DOI: http://dx.doi.org/10.18203/2349-3291.ijcp20210130

Facial asymmetry in a newborn

Sheela Madipelli

Abstract


Facial asymmetry especially Neonatal asymmetric crying facies (NACF) is not an uncommon diagnosis. Many cases are undiagnosed or underreported. Early determination of the etiology is important for better cosmetic outcome. Newborn infant presents at birth with asymmetry of the right side of the face every time he cried. Infant's face is symmetric when he is calm and not crying. Infant is born at full term by elective cesarean section. Pregnancy was uncomplicated and the infant had normal APGARS.  No forceps, vacuum or other instruments were used to facilitate the delivery. No family history of similar asymmetry of face, cardiac defects or neurological problems. Infant is both breastfeeding and bottle feeding with normal sucking and no drooling. On examination, vitals are within normal limits. Infant has asymmetry of the lower face when crying with no asymmetry of the upper face. He had no lagophthalmos and nasolabial folds were intact. Infant had no asymmetry of the face when he was not crying or quiet. A harsh systolic murmur is noted at the left lower sternal border. Infant has good peripheral pulses, good perfusion and no cyanosis. Infant is moving all extremities and has no neurological deficits. Rest of the physical examination is within normal limits. NACF is not uncommon and the actual incidence may be higher, as milder cases are either undiagnosed or underreported. A thorough birth history and careful physical exam are important as well as looking for associated anomalies like cardiac defects. Early determination of etiology is important as cosmetic outcome is better in the nerve compression group than the muscle hypoplasia group.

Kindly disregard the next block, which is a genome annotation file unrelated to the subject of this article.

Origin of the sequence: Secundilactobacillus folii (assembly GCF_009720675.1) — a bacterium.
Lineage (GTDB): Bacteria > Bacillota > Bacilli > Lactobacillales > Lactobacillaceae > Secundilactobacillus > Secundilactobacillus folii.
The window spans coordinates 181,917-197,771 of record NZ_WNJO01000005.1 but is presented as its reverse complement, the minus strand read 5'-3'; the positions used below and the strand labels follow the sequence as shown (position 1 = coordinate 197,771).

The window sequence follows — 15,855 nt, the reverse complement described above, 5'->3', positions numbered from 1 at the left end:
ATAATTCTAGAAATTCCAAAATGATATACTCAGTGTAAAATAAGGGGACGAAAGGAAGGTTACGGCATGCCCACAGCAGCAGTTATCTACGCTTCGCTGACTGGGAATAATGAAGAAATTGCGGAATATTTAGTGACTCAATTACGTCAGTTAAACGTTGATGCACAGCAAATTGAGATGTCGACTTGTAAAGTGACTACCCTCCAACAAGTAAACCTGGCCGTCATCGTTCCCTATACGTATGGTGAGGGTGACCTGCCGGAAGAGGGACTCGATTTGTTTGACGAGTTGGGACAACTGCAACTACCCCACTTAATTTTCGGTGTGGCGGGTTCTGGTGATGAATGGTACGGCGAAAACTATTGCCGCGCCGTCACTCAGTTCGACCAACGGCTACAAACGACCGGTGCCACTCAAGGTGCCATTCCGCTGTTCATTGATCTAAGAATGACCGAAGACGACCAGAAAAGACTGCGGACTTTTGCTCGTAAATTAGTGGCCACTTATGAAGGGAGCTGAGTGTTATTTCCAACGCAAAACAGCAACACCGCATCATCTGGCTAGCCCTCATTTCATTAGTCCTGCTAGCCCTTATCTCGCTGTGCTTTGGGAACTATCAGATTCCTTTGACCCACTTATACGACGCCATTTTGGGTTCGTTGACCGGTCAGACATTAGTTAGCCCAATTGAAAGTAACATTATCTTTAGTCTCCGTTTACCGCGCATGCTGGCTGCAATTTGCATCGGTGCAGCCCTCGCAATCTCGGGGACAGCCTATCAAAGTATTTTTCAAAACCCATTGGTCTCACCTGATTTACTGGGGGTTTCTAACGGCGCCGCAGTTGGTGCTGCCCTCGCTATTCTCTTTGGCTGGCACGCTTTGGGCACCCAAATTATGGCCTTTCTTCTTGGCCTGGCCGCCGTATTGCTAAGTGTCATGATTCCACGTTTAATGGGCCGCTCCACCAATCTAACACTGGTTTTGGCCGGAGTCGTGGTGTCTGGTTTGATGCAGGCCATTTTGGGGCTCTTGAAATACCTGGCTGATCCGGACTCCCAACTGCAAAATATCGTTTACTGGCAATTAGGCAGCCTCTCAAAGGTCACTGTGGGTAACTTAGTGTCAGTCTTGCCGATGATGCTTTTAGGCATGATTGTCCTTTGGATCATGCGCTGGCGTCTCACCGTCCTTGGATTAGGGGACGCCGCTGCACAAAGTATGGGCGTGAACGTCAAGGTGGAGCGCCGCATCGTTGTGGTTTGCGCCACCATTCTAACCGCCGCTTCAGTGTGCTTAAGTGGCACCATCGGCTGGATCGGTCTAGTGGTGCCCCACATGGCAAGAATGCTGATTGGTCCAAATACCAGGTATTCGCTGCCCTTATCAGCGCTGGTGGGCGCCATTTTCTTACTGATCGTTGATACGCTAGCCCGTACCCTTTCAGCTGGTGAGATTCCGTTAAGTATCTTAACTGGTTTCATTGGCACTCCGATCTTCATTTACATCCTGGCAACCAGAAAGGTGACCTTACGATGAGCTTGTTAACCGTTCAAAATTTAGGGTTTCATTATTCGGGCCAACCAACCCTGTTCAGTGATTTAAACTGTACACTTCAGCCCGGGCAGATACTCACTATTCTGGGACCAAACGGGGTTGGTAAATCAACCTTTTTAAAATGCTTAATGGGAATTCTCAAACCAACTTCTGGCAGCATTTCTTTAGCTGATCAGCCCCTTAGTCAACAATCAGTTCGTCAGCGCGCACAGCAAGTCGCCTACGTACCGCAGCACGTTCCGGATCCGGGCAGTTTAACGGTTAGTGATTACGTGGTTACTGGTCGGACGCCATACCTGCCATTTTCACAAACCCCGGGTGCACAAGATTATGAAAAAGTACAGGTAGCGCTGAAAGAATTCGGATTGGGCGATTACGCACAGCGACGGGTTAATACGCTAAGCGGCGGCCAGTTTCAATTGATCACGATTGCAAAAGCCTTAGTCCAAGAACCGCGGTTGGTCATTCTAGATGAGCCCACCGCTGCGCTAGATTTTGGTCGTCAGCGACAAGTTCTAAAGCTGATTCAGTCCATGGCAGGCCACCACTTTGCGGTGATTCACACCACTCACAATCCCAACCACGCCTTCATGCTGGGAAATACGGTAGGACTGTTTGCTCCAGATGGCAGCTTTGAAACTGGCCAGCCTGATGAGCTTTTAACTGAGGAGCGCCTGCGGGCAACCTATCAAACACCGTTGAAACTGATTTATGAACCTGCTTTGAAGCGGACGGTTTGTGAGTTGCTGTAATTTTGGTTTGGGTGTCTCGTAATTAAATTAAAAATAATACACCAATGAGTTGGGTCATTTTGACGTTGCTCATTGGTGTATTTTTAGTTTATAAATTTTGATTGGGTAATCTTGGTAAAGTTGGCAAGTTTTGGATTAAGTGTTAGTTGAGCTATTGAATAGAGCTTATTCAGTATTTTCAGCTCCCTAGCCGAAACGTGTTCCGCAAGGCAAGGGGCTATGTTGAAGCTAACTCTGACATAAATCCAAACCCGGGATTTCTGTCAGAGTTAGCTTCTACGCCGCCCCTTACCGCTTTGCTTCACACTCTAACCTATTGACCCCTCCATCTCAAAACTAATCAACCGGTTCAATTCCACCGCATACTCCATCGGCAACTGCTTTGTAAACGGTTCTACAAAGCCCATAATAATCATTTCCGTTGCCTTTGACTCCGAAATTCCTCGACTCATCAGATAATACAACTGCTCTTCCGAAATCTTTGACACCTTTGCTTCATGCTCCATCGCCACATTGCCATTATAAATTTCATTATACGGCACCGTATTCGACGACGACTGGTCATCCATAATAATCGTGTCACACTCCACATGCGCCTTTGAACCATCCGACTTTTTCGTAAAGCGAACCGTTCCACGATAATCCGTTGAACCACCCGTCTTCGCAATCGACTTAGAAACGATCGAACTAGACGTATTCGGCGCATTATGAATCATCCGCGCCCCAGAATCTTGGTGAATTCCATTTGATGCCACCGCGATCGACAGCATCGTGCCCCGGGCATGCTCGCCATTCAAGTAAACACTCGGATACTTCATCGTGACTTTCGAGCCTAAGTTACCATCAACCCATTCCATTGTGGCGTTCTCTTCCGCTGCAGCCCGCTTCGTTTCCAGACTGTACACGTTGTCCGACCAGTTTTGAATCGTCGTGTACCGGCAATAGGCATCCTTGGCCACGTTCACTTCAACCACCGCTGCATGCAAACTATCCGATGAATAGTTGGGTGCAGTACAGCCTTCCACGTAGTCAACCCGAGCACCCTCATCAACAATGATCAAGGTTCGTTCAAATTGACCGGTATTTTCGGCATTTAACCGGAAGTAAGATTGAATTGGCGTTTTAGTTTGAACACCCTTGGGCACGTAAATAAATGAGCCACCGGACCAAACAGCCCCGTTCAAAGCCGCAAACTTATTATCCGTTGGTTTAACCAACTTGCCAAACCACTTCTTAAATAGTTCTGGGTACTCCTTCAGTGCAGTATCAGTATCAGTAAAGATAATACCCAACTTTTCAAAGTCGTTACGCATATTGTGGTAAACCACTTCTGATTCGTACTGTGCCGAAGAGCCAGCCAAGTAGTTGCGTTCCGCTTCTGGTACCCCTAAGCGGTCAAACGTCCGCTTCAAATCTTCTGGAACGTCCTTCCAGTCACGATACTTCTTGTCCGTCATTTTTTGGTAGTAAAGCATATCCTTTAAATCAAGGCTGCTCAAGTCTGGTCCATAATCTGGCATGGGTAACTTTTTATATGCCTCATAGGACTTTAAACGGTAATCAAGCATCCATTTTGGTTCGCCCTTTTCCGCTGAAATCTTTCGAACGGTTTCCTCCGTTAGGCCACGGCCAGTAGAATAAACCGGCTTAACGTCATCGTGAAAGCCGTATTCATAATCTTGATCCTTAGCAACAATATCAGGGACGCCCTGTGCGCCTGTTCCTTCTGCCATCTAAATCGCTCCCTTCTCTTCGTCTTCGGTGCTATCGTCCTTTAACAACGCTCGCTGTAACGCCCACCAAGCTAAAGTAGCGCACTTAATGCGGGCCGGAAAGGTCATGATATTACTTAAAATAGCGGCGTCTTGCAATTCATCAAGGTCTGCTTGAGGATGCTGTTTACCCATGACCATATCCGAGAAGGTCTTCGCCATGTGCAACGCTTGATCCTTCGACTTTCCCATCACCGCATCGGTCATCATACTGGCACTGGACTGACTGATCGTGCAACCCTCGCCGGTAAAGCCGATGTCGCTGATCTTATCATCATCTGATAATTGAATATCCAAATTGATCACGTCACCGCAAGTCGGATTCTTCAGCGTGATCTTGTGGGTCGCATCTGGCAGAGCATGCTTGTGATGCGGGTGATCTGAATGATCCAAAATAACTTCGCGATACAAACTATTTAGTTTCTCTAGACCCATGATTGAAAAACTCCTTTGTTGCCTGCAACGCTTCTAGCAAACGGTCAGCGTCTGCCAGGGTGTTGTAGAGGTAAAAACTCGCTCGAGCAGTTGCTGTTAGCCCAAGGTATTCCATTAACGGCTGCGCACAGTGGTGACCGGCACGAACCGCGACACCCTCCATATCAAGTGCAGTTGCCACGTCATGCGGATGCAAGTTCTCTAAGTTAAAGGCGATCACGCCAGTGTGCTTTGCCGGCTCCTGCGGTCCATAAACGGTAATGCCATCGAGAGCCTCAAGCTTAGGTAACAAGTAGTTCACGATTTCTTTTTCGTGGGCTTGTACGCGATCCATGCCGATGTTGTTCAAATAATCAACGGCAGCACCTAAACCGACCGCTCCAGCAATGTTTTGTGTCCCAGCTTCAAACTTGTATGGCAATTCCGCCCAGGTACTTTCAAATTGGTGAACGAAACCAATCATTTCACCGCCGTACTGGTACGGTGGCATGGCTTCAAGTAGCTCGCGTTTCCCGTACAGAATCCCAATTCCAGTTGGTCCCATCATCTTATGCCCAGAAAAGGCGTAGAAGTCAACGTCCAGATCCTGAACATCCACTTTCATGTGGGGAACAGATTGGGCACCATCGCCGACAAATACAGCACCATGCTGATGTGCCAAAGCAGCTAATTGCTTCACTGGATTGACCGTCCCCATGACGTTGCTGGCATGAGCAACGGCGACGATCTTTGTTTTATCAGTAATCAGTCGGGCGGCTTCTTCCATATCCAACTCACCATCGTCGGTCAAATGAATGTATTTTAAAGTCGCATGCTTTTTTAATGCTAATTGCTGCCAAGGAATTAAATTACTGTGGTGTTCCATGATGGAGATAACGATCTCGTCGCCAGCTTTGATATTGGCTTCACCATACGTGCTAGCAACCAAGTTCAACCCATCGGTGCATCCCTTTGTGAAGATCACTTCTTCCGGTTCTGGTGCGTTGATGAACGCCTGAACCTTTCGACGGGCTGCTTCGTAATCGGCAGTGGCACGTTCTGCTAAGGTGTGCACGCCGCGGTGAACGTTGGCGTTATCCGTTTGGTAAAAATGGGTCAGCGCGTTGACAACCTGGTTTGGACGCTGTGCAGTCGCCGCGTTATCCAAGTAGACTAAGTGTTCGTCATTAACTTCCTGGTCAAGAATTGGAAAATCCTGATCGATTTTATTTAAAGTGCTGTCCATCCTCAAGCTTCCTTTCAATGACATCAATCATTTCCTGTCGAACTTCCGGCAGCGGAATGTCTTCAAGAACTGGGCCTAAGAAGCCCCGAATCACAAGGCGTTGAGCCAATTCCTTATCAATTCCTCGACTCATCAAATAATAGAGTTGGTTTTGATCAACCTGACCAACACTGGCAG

Keywords


Newborn, Facial asymmetry

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References


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